Tuesday, May 8, 2012
ABOLISH SAHAYAKS ONLY AT THE COST OF ORGANIZATIONAL INTEREST
Brig V Mahalingam
If the news paper reports that the Army has made a proposal to replace Sahayaks with two civilian appointees, namely Service Assistants (SA) and Non–Combatant Assistants (NCA) is authentic, then the Army has done a Mohammad – Bin Tughluk. One wonders if the organisation does not consider it necessary any more, for the officers to put service above self. Why isn’t anyone talking about Sahayaks in the Police or Central Armed Police Forces (CAPF)? Is it because a Sahayak is indispensible in these forces unlike the Army? Has the role of the Sahayaks in the efficient functioning of commanders vanished especially in respect of fighting units and formations that they have chosen to delete the post?
Delete post or amend job profile – an HR goof up?
The normal method of HR professionals everywhere in the world is to delete the specific duty from the job profile of a particular post when an assigned duty is not valid anymore. Establishments do not end up scrapping the post just because a specific duty is no more relevant.
If the intention of the Government or the Army was to make sure that soldiers are not made to perform duties which are demeaning or not expected of a soldier, all that was required was to amend the job profile of Sahayaks suitably and punish individuals who overstep the laid down duties. It is nothing more than mere absurdity to delete the appointment of Sahayak and create a new job designated as SA or NCA to replace the existing Sahayaks, those too, non combatants in a fighting unit with all its inherent security implications.
When you talk of work which is demeaning, what about a safaiwala, a combatant who apart from cleaning a wash rooms in the peace stations cleans and maintains the dugout field latrines in training and in operational areas? Is that not demeaning? Should we also replace him? What about those who are using these field latrines which are almost uncovered? Isn’t that demeaning?
Is the alternative to the Sahayak a quagmire?
Should we have the SA or the NCA to draw weapons for officers or should the officers go to the armory to collect their weapons? Should they carry the order book of the day to various commanders to keep them informed of the instructions passed during the day by various functionaries? What happens in a field or an operational area? How do we deal with the labor laws, EPF, ESI labor unions and strikes? What about the specified numbers of hours of duty and the weekly holiday?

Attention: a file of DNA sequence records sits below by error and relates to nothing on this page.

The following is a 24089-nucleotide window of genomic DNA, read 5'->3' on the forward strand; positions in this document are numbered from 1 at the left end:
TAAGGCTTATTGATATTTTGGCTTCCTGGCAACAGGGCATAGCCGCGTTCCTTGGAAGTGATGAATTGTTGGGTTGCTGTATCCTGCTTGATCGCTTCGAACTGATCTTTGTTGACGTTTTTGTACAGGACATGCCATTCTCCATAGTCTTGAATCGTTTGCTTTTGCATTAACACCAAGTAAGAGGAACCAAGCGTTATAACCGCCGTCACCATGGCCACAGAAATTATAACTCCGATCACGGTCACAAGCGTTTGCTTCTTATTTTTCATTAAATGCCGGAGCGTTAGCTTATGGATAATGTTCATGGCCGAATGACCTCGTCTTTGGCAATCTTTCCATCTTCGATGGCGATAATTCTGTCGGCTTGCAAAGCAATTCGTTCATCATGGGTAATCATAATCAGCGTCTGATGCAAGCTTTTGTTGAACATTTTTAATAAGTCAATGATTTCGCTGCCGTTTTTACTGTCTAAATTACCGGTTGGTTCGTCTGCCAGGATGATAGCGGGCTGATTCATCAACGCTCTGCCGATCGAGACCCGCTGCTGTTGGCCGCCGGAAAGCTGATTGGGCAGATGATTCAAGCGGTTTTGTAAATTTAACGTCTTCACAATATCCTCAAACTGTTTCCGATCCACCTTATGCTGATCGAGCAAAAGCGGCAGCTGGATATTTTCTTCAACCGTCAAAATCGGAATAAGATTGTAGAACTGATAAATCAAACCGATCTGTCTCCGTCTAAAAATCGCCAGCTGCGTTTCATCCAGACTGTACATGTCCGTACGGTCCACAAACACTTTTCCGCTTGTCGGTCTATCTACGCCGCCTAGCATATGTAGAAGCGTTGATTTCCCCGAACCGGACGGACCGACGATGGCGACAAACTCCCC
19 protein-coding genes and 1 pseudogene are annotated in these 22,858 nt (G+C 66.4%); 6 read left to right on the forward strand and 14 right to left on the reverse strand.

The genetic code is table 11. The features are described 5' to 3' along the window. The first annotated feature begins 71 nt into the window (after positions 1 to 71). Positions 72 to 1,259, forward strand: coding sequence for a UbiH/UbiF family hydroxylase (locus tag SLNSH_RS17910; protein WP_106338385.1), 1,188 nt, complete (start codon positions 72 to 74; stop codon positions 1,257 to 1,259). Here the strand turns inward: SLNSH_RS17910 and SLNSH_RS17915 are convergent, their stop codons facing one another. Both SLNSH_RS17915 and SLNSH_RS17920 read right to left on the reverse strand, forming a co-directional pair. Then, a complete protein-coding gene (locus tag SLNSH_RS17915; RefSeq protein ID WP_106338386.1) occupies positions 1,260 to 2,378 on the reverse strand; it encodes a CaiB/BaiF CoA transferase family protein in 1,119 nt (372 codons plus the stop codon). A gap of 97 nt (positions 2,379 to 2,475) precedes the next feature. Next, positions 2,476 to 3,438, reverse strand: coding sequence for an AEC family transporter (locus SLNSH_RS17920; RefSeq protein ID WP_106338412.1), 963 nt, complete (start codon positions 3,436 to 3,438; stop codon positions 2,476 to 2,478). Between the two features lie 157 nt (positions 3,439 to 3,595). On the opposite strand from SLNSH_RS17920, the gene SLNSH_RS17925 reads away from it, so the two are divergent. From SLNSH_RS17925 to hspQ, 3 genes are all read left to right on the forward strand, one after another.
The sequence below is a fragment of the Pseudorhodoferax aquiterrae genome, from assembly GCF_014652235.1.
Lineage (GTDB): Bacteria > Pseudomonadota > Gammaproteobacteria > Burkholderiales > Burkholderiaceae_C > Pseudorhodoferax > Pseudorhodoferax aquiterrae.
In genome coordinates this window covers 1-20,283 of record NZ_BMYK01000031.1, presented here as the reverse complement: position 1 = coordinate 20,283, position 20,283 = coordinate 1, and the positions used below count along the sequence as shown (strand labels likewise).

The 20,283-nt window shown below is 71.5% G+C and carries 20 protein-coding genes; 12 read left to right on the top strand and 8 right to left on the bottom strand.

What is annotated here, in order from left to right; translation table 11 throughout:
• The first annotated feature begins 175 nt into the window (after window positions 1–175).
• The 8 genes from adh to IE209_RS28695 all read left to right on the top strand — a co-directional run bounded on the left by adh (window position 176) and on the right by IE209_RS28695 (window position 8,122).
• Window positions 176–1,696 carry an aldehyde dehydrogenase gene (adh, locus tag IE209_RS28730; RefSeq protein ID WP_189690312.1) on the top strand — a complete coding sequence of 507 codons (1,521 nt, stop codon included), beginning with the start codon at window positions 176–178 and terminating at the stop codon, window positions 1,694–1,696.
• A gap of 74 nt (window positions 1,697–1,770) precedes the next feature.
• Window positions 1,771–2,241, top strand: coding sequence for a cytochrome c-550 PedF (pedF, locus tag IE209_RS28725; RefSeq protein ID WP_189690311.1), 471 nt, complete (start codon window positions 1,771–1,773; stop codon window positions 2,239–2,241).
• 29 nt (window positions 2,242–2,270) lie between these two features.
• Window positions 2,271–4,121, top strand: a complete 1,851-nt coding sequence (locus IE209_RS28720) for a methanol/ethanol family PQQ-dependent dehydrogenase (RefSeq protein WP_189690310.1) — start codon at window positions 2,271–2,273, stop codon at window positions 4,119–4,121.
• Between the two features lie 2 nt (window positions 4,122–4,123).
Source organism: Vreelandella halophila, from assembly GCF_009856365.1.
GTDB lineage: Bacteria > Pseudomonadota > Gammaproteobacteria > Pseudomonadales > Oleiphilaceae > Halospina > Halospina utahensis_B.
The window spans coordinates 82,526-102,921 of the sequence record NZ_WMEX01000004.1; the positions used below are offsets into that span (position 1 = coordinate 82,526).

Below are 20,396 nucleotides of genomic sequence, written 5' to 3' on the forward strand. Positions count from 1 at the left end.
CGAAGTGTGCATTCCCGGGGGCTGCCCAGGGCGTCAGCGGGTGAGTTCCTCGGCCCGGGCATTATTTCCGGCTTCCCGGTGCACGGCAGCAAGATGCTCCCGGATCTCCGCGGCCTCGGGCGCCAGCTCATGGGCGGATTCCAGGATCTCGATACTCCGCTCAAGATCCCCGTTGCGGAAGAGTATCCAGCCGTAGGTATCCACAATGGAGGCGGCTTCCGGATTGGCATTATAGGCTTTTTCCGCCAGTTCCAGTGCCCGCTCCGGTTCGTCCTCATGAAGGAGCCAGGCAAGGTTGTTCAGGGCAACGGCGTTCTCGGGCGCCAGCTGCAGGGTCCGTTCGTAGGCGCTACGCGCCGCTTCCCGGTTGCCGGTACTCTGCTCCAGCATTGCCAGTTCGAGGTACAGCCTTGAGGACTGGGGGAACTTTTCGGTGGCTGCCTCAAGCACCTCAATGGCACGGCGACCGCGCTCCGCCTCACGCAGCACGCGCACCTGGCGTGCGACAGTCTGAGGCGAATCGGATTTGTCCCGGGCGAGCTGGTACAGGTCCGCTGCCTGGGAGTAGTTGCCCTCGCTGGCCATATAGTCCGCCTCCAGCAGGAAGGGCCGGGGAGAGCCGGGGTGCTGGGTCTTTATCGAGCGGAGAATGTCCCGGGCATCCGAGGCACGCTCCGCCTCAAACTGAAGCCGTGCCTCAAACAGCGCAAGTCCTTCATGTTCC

Duties and work load of an Army officer in combat arms – peace stations
The job of an army officer in combat arms is not like that of his civilian counterparts where the duty commences at 10 AM and ends at 6 PM. It is also not one of specific nature like working in an office, attending meetings or attending to visitors. There are no fixed timings or working hours. The attire and the equipment for every occasion are different based on convenience and need.
The Army Officer’s day starts with a physical activity which may be Physical Training (PT), Battle Physical Training (BPET) or Physical Proficiency Training (PPT). The rest of the day’s training may include weapon training, firing, field craft practice, battle drill rehearsals, mine laying drills, live mine training etc. In the evening he participates in Games Parade where he plays troops games which give him an opportunity to know his men more informally. At least on four nights in a week he is involved in night training, checking guards and sentries, food tasting in Jawans’ lunger, visit to the dormitory of the men, mandir parade, instructors briefing for the next day, etc.
In addition to these, there are the courts of enquiries, boards of officers, routine paper work, promotion cadres, checking of armories, stores, Duty officer duties etc which consume his time. Inspections and related maintenance work pertaining to arms, ammunition, ordnance equipment, telecommunication equipment and administration etc, organizing and conducting formation sports, professional competitions, demonstrations, discussions and model exercises sub unit, unit and formation training camps, training exercises and test exercises are in addition.
Work load in operational areas
As far as the operational areas are concerned, it would be sufficient to say that operations especially at platoon and company levels are carried out almost on a daily basis. In counter insurgency areas, troops do not get more than one to two nights in bed in a week. Units and teams move out for operations around midnight so as to be able establish a cordon before first light. It often involves movement over a distance of 10 to 40 km by road and foot, generally in combination, to maintain an element of surprise or due to inaccessibility of the target area. Search, interrogation, follow up operations and such other related events would follow and would continue for anything up to five days. Operations spring up at any time of the day or night based on information and these cannot be postponed or pended like a file in an office. How can one, especially a junior officer do away with a Sahayak and still devote all his time in service interests?